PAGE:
Business Law

Business Law News 2018, ISSUE 1

Enforcing Arbitration Agreements in Bankruptcy

Reno Fernandez

Reno Fernandez is a partner with Macdonald Fernandez LLP, focusing on commercial bankruptcy and litigation throughout California. Mr. Fernandez is a member of the Executive Committee of the Business Law Section.

Boston Herald, Sungevity, and RadioShack all have in common that their bankruptcy cases were filed in Delaware, not where the bulk of their creditors or operations were located. The prevailing trend is to file and prosecute large bankruptcy cases in Delaware, New York, and other distant fora. The collapse of brick-and-mortar retail stores already underway will see more large cases filed far away. Litigation involving such debtors may potentially be brought back home pursuant to an applicable arbitration clause, if there is one, but only if that issue is carefully and timely raised in the bankruptcy case. This is one reason among many why it is important to understand the intersection of arbitration and bankruptcy.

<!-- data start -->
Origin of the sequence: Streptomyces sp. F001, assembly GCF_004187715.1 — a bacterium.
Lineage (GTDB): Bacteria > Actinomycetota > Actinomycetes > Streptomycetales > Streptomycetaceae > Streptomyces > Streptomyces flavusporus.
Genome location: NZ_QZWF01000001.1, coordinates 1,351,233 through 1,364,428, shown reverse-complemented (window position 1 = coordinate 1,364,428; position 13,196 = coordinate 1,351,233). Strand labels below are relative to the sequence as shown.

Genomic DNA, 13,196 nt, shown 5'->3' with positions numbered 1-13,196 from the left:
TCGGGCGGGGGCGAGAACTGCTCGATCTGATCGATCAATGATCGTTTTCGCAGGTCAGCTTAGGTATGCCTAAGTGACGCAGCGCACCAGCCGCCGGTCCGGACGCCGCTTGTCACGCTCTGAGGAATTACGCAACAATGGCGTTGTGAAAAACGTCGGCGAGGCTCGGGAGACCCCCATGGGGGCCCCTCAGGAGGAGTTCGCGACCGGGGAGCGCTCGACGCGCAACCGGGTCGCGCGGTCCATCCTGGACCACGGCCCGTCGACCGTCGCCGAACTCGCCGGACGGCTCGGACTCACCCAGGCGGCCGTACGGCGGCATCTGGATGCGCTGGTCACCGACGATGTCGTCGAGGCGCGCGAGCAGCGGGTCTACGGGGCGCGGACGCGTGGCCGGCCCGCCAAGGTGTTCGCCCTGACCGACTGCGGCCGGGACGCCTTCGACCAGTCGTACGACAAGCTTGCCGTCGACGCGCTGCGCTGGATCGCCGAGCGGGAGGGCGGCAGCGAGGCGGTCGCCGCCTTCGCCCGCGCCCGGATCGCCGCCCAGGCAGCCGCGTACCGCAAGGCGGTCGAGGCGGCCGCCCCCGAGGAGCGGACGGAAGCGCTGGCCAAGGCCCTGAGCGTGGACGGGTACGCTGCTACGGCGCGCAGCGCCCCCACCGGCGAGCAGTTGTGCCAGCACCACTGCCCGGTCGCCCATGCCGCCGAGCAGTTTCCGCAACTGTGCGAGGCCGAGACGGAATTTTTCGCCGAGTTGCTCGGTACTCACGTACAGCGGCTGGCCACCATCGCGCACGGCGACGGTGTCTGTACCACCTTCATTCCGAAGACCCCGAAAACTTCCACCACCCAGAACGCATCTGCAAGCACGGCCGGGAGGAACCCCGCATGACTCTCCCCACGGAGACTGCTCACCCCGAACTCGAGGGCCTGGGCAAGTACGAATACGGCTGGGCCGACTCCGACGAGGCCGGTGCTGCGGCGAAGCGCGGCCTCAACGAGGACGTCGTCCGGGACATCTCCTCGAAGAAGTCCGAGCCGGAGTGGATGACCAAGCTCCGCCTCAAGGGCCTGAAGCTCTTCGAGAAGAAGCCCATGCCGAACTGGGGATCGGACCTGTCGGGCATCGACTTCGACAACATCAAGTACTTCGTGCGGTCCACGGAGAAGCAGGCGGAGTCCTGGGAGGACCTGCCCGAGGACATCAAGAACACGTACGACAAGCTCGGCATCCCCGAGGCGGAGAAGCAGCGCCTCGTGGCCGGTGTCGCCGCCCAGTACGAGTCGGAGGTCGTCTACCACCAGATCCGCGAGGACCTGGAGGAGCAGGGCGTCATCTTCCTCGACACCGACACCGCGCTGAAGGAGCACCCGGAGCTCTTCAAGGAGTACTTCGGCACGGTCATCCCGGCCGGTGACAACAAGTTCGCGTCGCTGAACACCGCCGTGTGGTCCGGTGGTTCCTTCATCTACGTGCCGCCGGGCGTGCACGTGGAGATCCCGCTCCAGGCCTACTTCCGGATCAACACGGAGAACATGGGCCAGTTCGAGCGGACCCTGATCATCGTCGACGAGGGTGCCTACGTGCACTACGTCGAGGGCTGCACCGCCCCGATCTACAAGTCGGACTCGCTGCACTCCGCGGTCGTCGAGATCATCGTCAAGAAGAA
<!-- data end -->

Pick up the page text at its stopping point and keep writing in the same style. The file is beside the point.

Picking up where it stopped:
Debtors and trustees typically favor litigating claims in bankruptcy court. If the debtor commences a bankruptcy case in the midst of arbitration or before arbitration has begun, the creditor will be faced with the challenge of obtaining relief from the automatic stay (or using another procedural avenue, such as abstention) to allow the arbitration to proceed or obtaining an order compelling arbitration in the first instance and, if necessary, obtaining an order staying any related proceedings in the bankruptcy court pending arbitration. Scenarios in which requests for arbitration are common include: consumer protection litigation (often combined with stay violation claims), rescission claims under the Truth in Lending Act ("TILA"),1 and insurance disputes.

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